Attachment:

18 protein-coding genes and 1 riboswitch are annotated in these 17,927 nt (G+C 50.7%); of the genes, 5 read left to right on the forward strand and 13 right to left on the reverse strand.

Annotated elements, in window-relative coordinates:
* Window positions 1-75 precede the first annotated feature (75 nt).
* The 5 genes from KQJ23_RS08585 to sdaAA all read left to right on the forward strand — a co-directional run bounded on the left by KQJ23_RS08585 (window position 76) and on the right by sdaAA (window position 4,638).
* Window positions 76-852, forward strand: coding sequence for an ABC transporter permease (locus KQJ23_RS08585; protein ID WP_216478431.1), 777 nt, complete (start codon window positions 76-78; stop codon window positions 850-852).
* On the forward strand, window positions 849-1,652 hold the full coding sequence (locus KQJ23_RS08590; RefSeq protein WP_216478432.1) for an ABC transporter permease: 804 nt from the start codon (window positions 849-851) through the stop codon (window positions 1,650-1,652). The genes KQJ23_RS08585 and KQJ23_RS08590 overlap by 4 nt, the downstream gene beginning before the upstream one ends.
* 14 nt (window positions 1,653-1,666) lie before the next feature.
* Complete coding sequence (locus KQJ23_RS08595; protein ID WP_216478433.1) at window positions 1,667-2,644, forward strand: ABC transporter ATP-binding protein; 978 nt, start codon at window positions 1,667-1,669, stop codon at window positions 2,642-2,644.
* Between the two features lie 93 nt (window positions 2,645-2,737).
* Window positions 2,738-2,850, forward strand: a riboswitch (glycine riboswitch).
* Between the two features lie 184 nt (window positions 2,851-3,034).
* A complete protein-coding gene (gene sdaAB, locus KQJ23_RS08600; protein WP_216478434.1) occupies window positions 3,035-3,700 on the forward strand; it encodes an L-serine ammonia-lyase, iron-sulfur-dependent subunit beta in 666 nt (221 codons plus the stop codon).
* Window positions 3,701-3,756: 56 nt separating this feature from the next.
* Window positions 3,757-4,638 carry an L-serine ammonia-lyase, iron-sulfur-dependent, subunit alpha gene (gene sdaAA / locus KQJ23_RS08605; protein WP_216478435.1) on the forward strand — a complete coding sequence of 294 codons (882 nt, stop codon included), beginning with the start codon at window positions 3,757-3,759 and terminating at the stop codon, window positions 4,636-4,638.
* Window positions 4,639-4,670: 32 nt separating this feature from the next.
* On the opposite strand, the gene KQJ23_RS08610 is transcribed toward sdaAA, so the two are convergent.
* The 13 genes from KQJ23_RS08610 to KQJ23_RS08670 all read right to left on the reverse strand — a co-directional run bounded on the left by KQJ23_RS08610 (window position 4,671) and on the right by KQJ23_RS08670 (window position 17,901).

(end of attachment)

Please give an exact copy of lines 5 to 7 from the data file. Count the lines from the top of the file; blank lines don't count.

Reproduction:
* Window positions 76-852, forward strand: coding sequence for an ABC transporter permease (locus KQJ23_RS08585; protein ID WP_216478431.1), 777 nt, complete (start codon window positions 76-78; stop codon window positions 850-852).
* On the forward strand, window positions 849-1,652 hold the full coding sequence (locus KQJ23_RS08590; RefSeq protein WP_216478432.1) for an ABC transporter permease: 804 nt from the start codon (window positions 849-851) through the stop codon (window positions 1,650-1,652). The genes KQJ23_RS08585 and KQJ23_RS08590 overlap by 4 nt, the downstream gene beginning before the upstream one ends.
* 14 nt (window positions 1,653-1,666) lie before the next feature.